Owners of potentially dangerous Hotpoint, Indesit and Creda tumble dryers have been warned by the appliances' maker Whirlpool not to use the machines until they've been repaired, in a U-turn on its previous advice that they could be used under supervision.

Millions of tumble dryers sold between April 2004 and September 2015 are a potential fire risk, the manufacturer has said. We reported last March that some customers had been told they would have to wait months for an engineer to visit to fix their machines.

Around 200,000 are still awaiting repair by parent company Whirlpool, according to the firm's own figures. However, it's now updated the safety notice websites for the affected brands to state that if your tumble dryer is affected by this issue "you should unplug it and do not use it until the modification has taken place".

The firm said it had made the change because "Trading Standards have notified us that updated usage advice should be communicated to affected consumers".

In a statement Whirlpool added: "We are now very close to having provided resolutions for all those customers who have registered so far. To date, 1.5 million consumers have registered and of these, we have resolved more than 1.3 million cases. We expect all those registered to have been resolved within a matter of weeks. Typically, it now takes less than a month between a customer registering and being visited by an engineer."

Martin Lewis
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How to check if your machine's affected

If you've a Hotpoint, Indesit or Creda tumble dryer sold between April 2004 and September 2015, there's a chance you may need an engineer visit (though Whirlpool-branded machines are not affected).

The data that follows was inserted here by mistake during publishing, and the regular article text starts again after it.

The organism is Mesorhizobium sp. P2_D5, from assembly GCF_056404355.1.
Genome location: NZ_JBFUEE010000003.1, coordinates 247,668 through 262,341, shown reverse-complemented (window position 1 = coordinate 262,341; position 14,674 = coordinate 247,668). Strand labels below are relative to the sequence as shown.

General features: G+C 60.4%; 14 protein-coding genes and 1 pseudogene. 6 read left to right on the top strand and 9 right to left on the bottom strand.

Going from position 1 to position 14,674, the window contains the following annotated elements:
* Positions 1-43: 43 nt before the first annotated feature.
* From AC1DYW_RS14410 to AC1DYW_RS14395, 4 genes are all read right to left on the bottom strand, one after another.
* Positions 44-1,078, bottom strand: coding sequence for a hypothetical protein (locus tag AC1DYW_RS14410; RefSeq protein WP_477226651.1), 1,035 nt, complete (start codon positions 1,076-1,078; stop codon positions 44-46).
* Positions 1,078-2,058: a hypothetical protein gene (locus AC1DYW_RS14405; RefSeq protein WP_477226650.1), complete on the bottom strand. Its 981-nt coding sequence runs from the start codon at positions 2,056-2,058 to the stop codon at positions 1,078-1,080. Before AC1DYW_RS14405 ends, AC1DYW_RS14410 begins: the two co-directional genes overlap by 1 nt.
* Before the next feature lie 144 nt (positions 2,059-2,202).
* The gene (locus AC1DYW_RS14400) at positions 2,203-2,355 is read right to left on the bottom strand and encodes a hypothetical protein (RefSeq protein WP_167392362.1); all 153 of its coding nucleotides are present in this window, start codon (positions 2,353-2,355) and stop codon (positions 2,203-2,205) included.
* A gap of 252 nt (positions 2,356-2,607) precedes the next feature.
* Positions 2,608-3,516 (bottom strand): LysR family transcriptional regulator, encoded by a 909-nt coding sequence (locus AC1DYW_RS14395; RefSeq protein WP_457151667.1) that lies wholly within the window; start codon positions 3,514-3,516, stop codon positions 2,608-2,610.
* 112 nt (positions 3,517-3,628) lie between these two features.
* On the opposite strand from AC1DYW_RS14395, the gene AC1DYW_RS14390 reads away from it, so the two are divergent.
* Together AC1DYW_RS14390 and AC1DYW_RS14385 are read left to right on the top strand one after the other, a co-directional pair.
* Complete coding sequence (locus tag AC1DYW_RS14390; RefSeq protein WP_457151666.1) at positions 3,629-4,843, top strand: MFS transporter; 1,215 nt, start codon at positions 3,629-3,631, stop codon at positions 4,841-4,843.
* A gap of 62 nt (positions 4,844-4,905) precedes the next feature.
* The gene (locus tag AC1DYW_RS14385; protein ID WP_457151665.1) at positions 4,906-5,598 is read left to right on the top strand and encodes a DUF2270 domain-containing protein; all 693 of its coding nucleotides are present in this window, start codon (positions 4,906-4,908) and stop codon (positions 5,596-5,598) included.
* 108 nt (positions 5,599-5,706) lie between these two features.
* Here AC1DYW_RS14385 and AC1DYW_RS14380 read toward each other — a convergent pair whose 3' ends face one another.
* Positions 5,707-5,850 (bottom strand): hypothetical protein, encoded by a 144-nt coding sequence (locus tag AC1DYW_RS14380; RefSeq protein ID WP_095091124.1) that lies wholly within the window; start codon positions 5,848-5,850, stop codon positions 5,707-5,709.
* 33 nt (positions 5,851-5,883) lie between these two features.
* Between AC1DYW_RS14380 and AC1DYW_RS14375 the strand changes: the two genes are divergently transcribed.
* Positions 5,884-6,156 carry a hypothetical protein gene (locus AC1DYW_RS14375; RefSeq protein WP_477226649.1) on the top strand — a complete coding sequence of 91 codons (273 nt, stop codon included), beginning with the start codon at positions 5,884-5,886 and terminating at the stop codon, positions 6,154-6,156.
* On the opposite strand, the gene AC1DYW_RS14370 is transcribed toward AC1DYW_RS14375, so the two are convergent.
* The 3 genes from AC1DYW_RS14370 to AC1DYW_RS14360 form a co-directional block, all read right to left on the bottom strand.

To check if your machine requires a repair, you can visit the safety websites of Hotpoint, Indesit or Swan (another affected brand) and enter your model and serial numbers. Owners of Creda machines can check the Hotpoint website.

How to try to get a refund if you're still waiting for a repair

Since Whirlpool first announced in November 2015 that millions of potentially dangerous tumble dryers would have to be repaired, MoneySavingExpert.com has been inundated with emails from concerned customers facing a delay of months for the company to send round an engineer to fix their machine free of charge.

Last year, we published a guide with three tricks to try if you don't want to wait months for a repair, or would prefer a refund or replacement anyway. In brief, these were:

  • Ask Whirlpool for a refund or replacement instead of a repair. While the official word from the company is that it isn't offering repairs or replacements, lots of MoneySavers who've tried their luck have had success going down this road particularly when using social media to complain.
  • Go to the shop you bought the dryer from. Many MoneySavers have had success contacting the retailer and seeking a refund or replacement under the Consumer Rights Act (and the Sale of Goods Act, which applies to goods bought before 1 October 2015). See our Consumer Rights guide for more on this.
  • Go to your credit card company if you paid on a credit card. This involves seeking a Section 75 refund for more info on how this works and how to claim, see our Section 75 guide.

In October last year we heard from one Hotpoint tumble dryer owner who was refused a Section 75 refund by his credit card provider, only to have that refusal overturned by the ombudsman paving the way for other customers to mount a challenge.

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